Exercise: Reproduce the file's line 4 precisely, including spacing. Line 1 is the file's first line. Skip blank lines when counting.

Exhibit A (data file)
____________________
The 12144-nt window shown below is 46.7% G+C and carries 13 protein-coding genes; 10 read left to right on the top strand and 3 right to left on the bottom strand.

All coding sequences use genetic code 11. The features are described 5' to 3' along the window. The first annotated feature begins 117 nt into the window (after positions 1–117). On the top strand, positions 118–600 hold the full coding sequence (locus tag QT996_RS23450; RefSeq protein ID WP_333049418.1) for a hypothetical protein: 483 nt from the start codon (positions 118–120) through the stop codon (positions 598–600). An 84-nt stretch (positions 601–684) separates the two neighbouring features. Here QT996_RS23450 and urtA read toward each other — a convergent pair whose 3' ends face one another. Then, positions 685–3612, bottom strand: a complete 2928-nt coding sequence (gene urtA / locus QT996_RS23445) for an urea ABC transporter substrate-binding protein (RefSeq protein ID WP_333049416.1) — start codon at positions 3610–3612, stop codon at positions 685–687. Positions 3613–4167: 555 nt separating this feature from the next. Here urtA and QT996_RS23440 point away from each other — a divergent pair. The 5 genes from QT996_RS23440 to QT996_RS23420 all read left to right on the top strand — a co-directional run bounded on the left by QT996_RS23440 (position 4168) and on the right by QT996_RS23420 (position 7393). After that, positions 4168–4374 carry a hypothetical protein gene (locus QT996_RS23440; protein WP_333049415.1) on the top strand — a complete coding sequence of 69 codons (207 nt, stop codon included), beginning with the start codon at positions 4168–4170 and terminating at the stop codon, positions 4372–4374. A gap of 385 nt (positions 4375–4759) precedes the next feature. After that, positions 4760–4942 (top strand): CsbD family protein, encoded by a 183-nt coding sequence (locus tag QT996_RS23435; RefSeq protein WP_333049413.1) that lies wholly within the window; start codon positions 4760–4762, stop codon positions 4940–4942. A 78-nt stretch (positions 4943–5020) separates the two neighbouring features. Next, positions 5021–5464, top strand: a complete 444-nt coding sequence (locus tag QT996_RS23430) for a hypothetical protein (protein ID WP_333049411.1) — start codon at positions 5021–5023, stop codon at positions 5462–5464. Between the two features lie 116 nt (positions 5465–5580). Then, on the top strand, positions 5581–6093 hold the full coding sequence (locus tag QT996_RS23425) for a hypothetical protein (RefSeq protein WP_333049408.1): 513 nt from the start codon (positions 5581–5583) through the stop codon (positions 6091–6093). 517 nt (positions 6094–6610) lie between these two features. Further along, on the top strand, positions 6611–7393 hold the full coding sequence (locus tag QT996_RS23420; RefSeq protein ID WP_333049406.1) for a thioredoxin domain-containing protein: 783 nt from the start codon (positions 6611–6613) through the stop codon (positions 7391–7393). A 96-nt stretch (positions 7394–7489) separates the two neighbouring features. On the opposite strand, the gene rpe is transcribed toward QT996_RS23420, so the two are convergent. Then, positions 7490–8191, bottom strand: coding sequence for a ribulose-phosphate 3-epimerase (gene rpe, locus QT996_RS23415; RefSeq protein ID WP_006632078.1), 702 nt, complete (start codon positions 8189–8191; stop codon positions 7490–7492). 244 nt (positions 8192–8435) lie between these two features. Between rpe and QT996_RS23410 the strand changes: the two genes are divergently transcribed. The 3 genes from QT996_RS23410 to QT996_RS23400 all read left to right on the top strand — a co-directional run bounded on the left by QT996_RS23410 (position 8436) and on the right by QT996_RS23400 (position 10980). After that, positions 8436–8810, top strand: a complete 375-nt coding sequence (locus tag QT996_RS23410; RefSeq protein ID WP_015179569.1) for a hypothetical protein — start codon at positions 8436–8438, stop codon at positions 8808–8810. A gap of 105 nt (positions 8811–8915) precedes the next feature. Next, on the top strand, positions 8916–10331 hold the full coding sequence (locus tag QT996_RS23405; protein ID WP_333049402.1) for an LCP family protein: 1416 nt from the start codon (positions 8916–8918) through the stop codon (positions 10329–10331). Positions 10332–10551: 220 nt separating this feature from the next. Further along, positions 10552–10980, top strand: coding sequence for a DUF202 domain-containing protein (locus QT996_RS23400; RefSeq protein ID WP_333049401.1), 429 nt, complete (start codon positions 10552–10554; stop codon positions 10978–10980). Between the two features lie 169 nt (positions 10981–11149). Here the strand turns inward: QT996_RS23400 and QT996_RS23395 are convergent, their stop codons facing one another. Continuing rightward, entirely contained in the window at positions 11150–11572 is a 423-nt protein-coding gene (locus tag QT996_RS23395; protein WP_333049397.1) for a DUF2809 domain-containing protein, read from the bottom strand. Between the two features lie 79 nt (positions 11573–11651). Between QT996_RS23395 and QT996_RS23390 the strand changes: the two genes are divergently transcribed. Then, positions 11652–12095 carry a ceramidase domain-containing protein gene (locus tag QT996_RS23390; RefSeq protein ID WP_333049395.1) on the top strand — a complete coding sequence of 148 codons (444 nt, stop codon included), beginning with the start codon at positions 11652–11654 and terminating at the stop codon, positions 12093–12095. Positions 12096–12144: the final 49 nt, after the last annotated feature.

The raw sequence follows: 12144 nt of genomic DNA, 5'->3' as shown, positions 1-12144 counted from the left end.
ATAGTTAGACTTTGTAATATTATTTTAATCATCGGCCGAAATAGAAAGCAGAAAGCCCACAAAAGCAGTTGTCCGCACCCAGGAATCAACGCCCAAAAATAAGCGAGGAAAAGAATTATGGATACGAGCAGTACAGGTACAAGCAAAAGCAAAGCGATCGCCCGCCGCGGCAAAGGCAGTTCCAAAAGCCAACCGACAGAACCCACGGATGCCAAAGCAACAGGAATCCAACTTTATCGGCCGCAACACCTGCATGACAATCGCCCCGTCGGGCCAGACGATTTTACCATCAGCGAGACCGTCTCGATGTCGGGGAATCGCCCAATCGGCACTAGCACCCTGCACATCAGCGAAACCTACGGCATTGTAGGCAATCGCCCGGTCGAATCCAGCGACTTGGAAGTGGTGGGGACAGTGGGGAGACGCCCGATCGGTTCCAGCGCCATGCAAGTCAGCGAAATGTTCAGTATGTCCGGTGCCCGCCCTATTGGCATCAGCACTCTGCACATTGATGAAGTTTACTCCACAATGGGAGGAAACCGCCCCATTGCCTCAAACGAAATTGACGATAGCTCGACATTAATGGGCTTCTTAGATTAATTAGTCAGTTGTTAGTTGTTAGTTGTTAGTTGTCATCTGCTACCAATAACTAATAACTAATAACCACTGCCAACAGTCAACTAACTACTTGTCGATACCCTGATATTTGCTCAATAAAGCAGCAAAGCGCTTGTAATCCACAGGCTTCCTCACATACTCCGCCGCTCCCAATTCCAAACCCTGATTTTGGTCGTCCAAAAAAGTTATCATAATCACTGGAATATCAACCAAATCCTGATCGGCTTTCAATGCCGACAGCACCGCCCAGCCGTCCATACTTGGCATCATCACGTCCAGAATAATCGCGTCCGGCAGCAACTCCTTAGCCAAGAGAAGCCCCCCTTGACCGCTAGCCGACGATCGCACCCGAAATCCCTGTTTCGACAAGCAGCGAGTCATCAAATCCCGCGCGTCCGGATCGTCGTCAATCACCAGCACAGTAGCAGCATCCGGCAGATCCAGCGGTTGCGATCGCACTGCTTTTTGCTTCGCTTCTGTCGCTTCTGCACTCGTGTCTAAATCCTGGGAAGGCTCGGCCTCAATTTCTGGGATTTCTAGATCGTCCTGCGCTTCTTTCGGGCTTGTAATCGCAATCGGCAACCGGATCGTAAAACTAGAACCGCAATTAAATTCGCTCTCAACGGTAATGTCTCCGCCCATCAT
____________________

ATAGTTAGACTTTGTAATATTATTTTAATCATCGGCCGAAATAGAAAGCAGAAAGCCCACAAAAGCAGTTGTCCGCACCCAGGAATCAACGCCCAAAAATAAGCGAGGAAAAGAATTATGGATACGAGCAGTACAGGTACAAGCAAAAGCAAAGCGATCGCCCGCCGCGGCAAAGGCAGTTCCAAAAGCCAACCGACAGAACCCACGGATGCCAAAGCAACAGGAATCCAACTTTATCGGCCGCAACACCTGCATGACAATCGCCCCGTCGGGCCAGACGATTTTACCATCAGCGAGACCGTCTCGATGTCGGGGAATCGCCCAATCGGCACTAGCACCCTGCACATCAGCGAAACCTACGGCATTGTAGGCAATCGCCCGGTCGAATCCAGCGACTTGGAAGTGGTGGGGACAGTGGGGAGACGCCCGATCGGTTCCAGCGCCATGCAAGTCAGCGAAATGTTCAGTATGTCCGGTGCCCGCCCTATTGGCATCAGCACTCTGCACATTGATGAAGTTTACTCCACAATGGGAGGAAACCGCCCCATTGCCTCAAACGAAATTGACGATAGCTCGACATTAATGGGCTTCTTAGATTAATTAGTCAGTTGTTAGTTGTTAGTTGTTAGTTGTCATCTGCTACCAATAACTAATAACTAATAACCACTGCCAACAGTCAACTAACTACTTGTCGATACCCTGATATTTGCTCAATAAAGCAGCAAAGCGCTTGTAATCCACAGGCTTCCTCACATACTCCGCCGCTCCCAATTCCAAACCCTGATTTTGGTCGTCCAAAAAAGTTATCATAATCACTGGAATATCAACCAAATCCTGATCGGCTTTCAATGCCGACAGCACCGCCCAGCCGTCCATACTTGGCATCATCACGTCCAGAATAATCGCGTCCGGCAGCAACTCCTTAGCCAAGAGAAGCCCCCCTTGACCGCTAGCCGACGATCGCACCCGAAATCCCTGTTTCGACAAGCAGCGAGTCATCAAATCCCGCGCGTCCGGATCGTCGTCAATCACCAGCACAGTAGCAGCATCCGGCAGATCCAGCGGTTGCGATCGCACTGCTTTTTGCTTCGCTTCTGTCGCTTCTGCACTCGTGTCTAAATCCTGGGAAGGCTCGGCCTCAATTTCTGGGATTTCTAGATCGTCCTGCGCTTCTTTCGGGCTTGTAATCGCAATCGGCAACCGGATCGTAAAACTAGAACCGCAATTAAATTCGCTCTCAACGGTAATGTCTCCGCCCATCAT